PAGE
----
Something I would like is the ability to define custom configuration schemas for particular services so configuration information can be tailored in a way that is concise, simple, and 'makes the most sense' for that type of service. I'd also like users to be able to tweak configuration information directly without losing their mind, and potentially by using a eye-candy management client (maybe powered by JMX.) Javabeans based configuration is great, but is somewhat limiting in that respect. I would think configuration and management is one area where Hivemind and Spring could integrate.
I blogged on more detail on this topic at http://www.jroller.com/page/kdonald
if you're interested.
What I would like you do to, is to take a good look at Shadowfax, the .NET banking reference implementation, and give your honest comment on the benefit of using Hivemind (if translated to c#) in such a scenario.
It seems to me that forcing a Boeing 707 into a match-box would be easier.
"Making things as simple as possible, but no simpler."
Ah Rolf, so long, so long since last we were blasted with the holy writ of .NET....
Though off topic, what does the .NET world offer in terms of frameworks like HiveMind, Spring, Pico, etc., not to mention Hibernate, iBatis, JDO, etc.?
As before, I'm working 50% in both worlds, and most of that 50% that I'm working in the .NET world, I'm wishing I had even 1/4 of the useful tools I have at my disposal in the .Java world.
As far as HiveMind is concerned, one thing that I agree with over Spring (not to disparage Spring in any way) is the fact that services provided by HiveMind do get quantified as an interface rather than as any old generic Java object. I think that if you're taking the time to use a framework to provide controlled access to a certain object, it should be described and quantified as an interface, or else you introduce far too many opportunities for loose contracts about which classes do what. Otherwise, what do you need a framework for? Just instantiate your object! It's all fine and good to set up a standard set of code conventions that you would use, and which can be exposed via Spring, but if there is no compiler-level enforcement of those standards, as there is when interfaces are involved, you're introducing the opportunity for your conventions to be circumvented by the less diligent members of your team. Or even you, when time is short.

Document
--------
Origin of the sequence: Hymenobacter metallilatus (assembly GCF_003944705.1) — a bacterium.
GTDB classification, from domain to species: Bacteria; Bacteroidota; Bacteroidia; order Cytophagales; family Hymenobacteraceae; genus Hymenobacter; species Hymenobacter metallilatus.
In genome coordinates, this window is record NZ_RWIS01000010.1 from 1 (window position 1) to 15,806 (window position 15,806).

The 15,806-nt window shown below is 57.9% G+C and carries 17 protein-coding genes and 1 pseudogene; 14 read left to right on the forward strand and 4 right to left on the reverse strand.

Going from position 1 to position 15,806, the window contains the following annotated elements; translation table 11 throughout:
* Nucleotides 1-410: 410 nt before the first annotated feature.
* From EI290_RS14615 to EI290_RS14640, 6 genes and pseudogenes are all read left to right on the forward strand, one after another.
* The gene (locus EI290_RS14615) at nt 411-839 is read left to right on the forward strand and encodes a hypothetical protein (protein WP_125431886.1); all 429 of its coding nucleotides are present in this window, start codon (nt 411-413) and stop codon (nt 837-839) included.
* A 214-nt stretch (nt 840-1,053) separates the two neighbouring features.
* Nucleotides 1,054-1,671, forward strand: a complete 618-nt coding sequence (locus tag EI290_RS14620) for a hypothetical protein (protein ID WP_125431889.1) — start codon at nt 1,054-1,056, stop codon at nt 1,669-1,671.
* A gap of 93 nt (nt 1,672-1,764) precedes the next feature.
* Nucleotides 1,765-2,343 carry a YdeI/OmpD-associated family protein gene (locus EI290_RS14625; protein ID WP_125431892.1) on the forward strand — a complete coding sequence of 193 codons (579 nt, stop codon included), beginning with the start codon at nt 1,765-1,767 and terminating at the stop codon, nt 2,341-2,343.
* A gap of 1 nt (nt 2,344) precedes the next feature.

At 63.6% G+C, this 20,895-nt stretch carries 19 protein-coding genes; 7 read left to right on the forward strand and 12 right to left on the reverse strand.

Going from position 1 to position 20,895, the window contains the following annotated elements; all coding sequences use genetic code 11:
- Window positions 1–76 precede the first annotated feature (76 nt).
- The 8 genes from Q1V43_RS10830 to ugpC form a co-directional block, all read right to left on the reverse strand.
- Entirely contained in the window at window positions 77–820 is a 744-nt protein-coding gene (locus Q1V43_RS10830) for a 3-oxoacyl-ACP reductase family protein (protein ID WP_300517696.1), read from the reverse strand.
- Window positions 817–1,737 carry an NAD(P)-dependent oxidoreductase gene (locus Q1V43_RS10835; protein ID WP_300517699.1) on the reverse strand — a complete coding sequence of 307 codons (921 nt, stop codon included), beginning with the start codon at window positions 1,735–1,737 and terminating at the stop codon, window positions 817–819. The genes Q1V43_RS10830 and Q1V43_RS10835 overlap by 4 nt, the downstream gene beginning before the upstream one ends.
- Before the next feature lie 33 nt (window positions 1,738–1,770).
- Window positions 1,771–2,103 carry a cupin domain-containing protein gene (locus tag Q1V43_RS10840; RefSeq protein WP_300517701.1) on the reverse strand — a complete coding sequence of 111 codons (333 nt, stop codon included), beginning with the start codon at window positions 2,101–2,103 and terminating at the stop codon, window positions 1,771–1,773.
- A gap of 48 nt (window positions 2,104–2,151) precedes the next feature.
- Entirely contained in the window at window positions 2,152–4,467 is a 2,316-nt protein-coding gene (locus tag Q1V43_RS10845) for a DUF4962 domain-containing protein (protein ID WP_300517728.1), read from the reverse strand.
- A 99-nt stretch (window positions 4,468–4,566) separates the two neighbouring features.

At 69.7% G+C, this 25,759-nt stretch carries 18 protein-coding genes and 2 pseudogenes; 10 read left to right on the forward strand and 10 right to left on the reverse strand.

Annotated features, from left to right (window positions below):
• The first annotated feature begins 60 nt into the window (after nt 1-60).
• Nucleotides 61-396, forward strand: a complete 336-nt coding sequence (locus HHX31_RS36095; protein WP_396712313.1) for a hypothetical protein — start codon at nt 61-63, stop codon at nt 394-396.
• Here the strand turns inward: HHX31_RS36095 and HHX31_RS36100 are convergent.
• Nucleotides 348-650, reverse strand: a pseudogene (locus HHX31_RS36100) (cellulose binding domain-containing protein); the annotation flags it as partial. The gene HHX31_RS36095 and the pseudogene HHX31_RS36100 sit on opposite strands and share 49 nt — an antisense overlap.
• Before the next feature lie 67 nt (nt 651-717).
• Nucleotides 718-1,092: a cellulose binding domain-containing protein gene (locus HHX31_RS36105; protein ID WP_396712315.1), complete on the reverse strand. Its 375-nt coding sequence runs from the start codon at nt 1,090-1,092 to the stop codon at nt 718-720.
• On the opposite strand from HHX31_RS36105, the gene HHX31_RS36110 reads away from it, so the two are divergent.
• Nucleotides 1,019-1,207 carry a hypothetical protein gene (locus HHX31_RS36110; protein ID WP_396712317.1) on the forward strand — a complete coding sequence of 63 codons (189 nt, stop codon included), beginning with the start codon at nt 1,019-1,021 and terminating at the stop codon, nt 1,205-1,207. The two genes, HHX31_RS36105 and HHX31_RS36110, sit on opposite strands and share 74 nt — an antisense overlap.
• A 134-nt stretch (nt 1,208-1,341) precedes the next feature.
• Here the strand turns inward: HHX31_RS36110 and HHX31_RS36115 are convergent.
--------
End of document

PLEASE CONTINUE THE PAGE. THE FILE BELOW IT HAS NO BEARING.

Oh, and though I love the impetus behind Spring (a lot of what I do involves a homemade service framework based on Johnson's book prior to Spring), I absolutely abhor the continuing use of the word "BEAN" (e.g. BeanFactory). What in the name of all that is holy does "BEAN" mean to anyone outside of the Java world? And for those in it, does it have any real, intrinsic meaning of any value? It's a legacy of Sun marketing that is confusing to some and useless to others. If you're provide a service through your framework, call it a service. If you're providing a generic object through your framework, call it an object. But a "bean"? There's got to be a better word.
Drew:"so long, so long since last we were blasted.."
Sorry if I offended you but I didn't mean to say that we have something better than Spring, Pico, Hibernate, iBatis et al. We haven't!
But 2 or 3 new frameworks everyday? ShadowFax doesn't depend on any frameworks at all.. What I would like to see is a "review"- critique of some sort of Shadowfax from the J2EE side. Maybe it is not the frameworks that is something wrong with but the way to write applications.
I'm investigation this "Shadowfax" of yours (still dealing with 10 minutes of trying to get to the SCC). But it seems like it's just a collection of best practices. As I understand it (and this is based on limited knowledge thus far), Shadowfax is an attempt to establish a set of service-oriented architecture (SOA) best practices. The concept of a "service" in that context is very different than the services that are provided by HiveMind and similar frameworks. A service in a service-oriented architecture is an outward facing service, providing its wares to external components. The services provided by hivemind and other similar frameworks are more internal to the workings of an application, so I don't know that you can compare them (are you trying to? I'm not sure.).
By the way, these "frameworks" are not an evil thing, and their proliferation is actually good rather than bad. The useful frameworks will survive and the less useful ones will go away, but in the end, we're left with a choice. Take the example of ORM: there are a lot of choices and you're free to choose one that works for you, that follows most closely how you view the problem space. Same with the IoC and "dependency injection" frameworks. Compare that to the MS world, where you may someday get to use ObjectSpaces, as an example, and if you don't like how it works, you've got to completely write your own framework.